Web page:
North Yarmouth OKs extra money for services from Cumberland

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NORTH YARMOUTH — Town Meeting on Saturday narrowly approved adding nearly $20,000 to the fiscal 2012 budget.

The vote ensures the town will continue to receive a package of services from Cumberland for another year.

But some residents expressed desire to look into options with other towns, and to improve communication between Cumberland and North Yarmouth in forging future service agreements.

The municipal budget will increase from $2.1 million this year to $2.6 million next year. The entire budget, with costs for school, county and overlay added in, will rise from $7.2 million to nearly $8 million, with taxes increasing from $5.9 million to $6.2 million.

The projected tax rate will rise from the current $12.45 per $1,000 of property value to $13.23.

The additional $20,000 will fill a gap between what North Yarmouth budgeted to fund services it receives from Cumberland, and what Cumberland requested.

North Yarmouth pays Cumberland each year for recreation, library, snow removal, public access TV and animal control services. Cumberland also sought help for next year with its parks budget. The town has planned to phase in parks costs for North Yarmouth over three years, starting with about $11,000 in fiscal 2012 and ultimately increasing to about $33,000.

The spending plan the North Yarmouth Board of Selectmen approved in April did not include funding for parks, or about $8,700 in extra library and recreation funds to reflect North Yarmouth’s population increase between 2000 and 2010.

Residents were faced with losing all six services if they did not pay the total fee.

Heather Giandrea’s amendment to add more than $19,600 to the public lands and recreation portion of the budget produced such a split show of hands that the matter went to a written ballot, where it passed by three votes, 68-65. The warrant article was ultimately approved as amended by a show of hands.

The Cumberland Town Council on Monday authorized Town Manager Bill Shane to execute a service agreement between the two towns.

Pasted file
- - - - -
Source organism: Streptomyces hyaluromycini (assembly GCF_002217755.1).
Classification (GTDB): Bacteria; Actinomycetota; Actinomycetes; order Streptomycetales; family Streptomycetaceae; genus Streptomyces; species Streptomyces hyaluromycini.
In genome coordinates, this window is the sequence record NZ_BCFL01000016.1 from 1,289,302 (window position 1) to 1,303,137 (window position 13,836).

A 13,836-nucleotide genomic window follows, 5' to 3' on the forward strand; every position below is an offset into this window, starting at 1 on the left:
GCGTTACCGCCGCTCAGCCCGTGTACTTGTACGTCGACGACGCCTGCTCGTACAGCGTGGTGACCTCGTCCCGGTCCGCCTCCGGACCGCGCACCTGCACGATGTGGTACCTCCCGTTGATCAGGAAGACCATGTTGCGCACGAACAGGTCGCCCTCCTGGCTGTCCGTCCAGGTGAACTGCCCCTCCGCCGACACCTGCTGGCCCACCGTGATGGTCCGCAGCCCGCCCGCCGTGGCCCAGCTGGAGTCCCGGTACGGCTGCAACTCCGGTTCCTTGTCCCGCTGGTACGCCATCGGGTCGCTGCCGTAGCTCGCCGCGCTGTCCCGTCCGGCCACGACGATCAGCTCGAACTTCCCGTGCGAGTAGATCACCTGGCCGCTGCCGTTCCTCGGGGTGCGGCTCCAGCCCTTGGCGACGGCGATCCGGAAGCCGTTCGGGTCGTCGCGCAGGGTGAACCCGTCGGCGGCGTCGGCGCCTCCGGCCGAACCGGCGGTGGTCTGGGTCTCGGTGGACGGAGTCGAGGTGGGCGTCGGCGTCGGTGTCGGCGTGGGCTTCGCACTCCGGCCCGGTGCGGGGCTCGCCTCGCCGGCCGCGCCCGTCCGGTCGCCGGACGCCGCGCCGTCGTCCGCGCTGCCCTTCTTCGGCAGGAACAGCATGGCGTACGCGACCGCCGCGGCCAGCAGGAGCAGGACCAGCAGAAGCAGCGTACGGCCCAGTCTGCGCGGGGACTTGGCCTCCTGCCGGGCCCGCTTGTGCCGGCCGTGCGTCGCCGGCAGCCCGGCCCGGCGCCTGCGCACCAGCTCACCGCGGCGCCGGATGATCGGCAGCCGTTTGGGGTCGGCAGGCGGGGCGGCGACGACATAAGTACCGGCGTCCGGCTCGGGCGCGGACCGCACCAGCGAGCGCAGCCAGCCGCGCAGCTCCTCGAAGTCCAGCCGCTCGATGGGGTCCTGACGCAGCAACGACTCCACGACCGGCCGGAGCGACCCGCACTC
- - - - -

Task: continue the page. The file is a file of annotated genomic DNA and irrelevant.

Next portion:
“I hope moving forward that we can … put this behind us, and work on better collaboration and a better meeting of the minds,” Shane said.

Lincoln Merrill of North Road noted during Saturday’s discussion that “we seem to have an overwhelming belief that all of our services need to be purchased from the town of Cumberland. I would allege that the services in the town of Yarmouth, or the town of Falmouth, or the town of Freeport, in many areas, are just as acceptable, but we’ve never actually debated what services we should provide, or actually gone out to a bid process to figure out where those should be provided.”

He added that “I do not think that we do as effective a job as we should in figuring out whether we’re getting the best bang for our buck.”

Mark Girard, who served on a recent ad-hoc committee on agreements between North Yarmouth and Cumberland, said the town should be thoughtful about how it spends its money.

He said one recommendation of the committee, which was embraced by Cumberland, was that there be more communication and joint meetings between the Board of Selectmen and Cumberland’s Town Council “to address these issues, and to come up with an understanding and a process by which there will be appropriate input and good decisions made.”

Darla Hamlin, who was recently elected to the Board of Selectmen, said the extra money was “somewhat insignificant” when it comes to providing for youths, but she noted that “I have a problem with a community coming to us and asking us to help maintain … a park … that they’ve had in existence for some time. They never asked us to participate in voting whether we needed a park of that magnitude, and now (they have) decided they can’t afford it, so they want to assess us to help them pay for the park.”

“Does anyone like to be told ‘you are going to pay this, no matter what?,'” resident Jeanne Chadbourne said. “No, they don’t. And I don’t want Cumberland … to put me into a corner when it comes to my tax money. But in this situation, looking at … what we’ve had for a few years, I would approve the increase to do this one more year, with an awful lot of discussion with Cumberland in the year to come.”

Mill Road

Voters rejected a proposal to borrow $900,000 for the resurfacing and partial reconstruction of Mill Road.

Girard, who was among those who opposed passage of the article, said “the net effect of the work doesn’t warrant the expense. I think the scope of the work has been poorly executed. Although it’s been adjusted midstream several times, there have been choices made which were not the most cost-efficient.”

Selectman Paul Napolitano defended the work on the grounds the town must take care of its infrastructure, and either “pay now, or pay more later.”

Voters also approved the creation of an official Fire Department. Administrative Assistant Marnie Diffin explained earlier this month that the town has used the fire and rescue services of the existing independent fire company, but has paid fire company members as if they are town employees.

Alex Lear can be reached at 781-3661 ext. 113 or alear@theforecaster.net. Follow him on Twitter: @learics.

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A Maine native and Colby College graduate, Alex has been covering coastal communities since 2001, and currently handles Bath, Topsham, Cumberland, and North Yarmouth. He and his wife, Lauren, live in the Portland area, and Alex recently released his third album of original music.